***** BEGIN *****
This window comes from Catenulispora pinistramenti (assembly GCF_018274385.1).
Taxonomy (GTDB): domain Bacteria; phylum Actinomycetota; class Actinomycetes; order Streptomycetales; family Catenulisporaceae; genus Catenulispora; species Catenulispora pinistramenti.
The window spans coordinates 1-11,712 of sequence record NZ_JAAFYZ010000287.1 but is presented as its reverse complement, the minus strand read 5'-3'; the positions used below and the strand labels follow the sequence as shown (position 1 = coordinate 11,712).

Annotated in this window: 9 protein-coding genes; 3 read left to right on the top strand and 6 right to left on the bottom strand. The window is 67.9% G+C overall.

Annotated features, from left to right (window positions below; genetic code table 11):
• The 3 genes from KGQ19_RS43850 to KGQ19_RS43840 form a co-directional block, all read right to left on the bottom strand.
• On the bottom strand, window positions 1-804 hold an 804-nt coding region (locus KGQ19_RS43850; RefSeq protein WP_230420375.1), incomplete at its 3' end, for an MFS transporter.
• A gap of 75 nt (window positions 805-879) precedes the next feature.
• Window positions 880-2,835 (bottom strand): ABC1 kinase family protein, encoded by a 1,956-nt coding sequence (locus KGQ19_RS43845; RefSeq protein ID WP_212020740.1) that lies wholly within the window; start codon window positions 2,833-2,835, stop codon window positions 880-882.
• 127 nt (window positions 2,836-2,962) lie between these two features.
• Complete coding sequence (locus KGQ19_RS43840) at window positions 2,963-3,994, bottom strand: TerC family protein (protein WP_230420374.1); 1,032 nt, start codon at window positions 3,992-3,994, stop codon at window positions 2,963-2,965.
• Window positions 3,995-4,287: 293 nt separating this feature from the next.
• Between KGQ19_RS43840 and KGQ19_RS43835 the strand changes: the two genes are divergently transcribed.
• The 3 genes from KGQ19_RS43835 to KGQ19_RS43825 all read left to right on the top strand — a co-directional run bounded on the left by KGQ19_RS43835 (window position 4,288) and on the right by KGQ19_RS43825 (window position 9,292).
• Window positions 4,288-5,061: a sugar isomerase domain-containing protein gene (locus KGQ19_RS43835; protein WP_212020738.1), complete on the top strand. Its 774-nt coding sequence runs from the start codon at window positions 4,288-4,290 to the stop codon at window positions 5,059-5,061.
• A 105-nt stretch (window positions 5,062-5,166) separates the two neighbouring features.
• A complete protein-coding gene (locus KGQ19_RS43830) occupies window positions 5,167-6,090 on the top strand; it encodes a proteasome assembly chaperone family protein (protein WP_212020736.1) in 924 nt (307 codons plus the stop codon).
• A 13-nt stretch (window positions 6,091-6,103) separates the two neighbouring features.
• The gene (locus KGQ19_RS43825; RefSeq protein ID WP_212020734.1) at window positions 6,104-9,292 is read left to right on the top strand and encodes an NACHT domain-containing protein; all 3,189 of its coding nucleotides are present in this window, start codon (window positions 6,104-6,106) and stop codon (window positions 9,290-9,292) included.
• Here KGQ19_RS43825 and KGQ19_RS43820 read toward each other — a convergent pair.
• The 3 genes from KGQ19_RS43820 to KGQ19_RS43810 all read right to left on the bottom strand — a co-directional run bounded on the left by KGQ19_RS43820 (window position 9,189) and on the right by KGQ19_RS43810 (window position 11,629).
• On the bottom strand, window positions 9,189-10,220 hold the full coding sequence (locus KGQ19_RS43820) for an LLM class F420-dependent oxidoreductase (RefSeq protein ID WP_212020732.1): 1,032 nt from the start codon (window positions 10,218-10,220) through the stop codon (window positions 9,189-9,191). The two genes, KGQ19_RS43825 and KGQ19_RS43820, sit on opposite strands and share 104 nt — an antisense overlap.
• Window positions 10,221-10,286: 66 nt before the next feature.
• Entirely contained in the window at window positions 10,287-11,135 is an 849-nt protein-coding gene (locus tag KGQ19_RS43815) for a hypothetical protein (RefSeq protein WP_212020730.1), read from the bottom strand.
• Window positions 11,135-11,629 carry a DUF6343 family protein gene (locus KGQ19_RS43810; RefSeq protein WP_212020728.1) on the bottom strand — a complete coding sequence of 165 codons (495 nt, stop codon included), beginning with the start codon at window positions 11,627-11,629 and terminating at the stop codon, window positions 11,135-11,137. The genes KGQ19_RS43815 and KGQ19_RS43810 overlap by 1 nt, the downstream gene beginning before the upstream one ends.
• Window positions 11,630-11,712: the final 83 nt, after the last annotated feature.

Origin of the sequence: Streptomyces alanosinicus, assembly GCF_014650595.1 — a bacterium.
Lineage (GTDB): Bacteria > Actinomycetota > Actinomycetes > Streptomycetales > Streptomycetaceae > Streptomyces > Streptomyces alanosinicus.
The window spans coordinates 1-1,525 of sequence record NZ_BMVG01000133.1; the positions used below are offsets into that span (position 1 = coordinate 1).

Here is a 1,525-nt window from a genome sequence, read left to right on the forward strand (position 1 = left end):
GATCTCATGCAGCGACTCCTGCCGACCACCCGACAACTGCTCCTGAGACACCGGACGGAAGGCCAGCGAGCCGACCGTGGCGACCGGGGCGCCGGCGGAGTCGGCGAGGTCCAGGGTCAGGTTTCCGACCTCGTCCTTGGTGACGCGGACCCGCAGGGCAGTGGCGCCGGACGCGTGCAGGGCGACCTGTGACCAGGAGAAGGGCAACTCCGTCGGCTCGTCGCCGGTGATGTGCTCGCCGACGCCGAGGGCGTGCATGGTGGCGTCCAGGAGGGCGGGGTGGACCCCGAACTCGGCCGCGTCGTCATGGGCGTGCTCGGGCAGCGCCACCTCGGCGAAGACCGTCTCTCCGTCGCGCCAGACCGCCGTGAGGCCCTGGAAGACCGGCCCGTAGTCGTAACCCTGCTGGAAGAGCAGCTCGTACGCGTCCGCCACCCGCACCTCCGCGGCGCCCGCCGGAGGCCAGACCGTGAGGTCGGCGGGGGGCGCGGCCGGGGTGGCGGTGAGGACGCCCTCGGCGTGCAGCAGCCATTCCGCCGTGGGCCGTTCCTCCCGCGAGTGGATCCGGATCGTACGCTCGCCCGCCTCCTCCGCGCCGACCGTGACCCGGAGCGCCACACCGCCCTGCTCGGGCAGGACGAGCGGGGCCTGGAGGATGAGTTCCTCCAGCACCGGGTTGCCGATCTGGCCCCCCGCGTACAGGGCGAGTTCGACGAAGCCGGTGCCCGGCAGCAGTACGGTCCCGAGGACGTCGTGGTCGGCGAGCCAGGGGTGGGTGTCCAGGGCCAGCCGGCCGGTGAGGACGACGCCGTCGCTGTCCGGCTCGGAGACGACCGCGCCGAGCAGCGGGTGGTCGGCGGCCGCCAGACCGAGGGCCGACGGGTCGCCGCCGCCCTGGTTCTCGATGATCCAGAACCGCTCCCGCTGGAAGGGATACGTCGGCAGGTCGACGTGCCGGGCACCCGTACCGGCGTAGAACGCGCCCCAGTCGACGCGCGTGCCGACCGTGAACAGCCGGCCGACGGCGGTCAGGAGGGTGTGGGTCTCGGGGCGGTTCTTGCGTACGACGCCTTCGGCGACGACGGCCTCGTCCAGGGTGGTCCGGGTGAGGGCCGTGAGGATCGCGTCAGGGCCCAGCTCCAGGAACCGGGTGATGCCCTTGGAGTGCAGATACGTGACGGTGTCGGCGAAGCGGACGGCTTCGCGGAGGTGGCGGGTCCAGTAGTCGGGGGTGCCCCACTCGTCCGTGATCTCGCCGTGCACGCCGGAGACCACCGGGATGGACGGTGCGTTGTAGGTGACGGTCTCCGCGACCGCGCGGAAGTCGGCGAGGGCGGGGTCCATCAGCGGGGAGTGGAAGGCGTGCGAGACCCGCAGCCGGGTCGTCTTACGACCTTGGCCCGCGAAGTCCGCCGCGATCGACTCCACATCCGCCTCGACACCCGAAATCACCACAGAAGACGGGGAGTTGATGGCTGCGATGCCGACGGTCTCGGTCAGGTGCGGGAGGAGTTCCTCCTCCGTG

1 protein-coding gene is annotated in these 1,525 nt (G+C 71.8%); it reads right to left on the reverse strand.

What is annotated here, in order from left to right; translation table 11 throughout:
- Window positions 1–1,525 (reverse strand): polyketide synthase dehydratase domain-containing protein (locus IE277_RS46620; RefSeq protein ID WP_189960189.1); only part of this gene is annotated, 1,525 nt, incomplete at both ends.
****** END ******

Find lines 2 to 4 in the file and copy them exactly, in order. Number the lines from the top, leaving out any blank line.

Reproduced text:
Taxonomy (GTDB): domain Bacteria; phylum Actinomycetota; class Actinomycetes; order Streptomycetales; family Catenulisporaceae; genus Catenulispora; species Catenulispora pinistramenti.
The window spans coordinates 1-11,712 of sequence record NZ_JAAFYZ010000287.1 but is presented as its reverse complement, the minus strand read 5'-3'; the positions used below and the strand labels follow the sequence as shown (position 1 = coordinate 11,712).

Annotated in this window: 9 protein-coding genes; 3 read left to right on the top strand and 6 right to left on the bottom strand. The window is 67.9% G+C overall.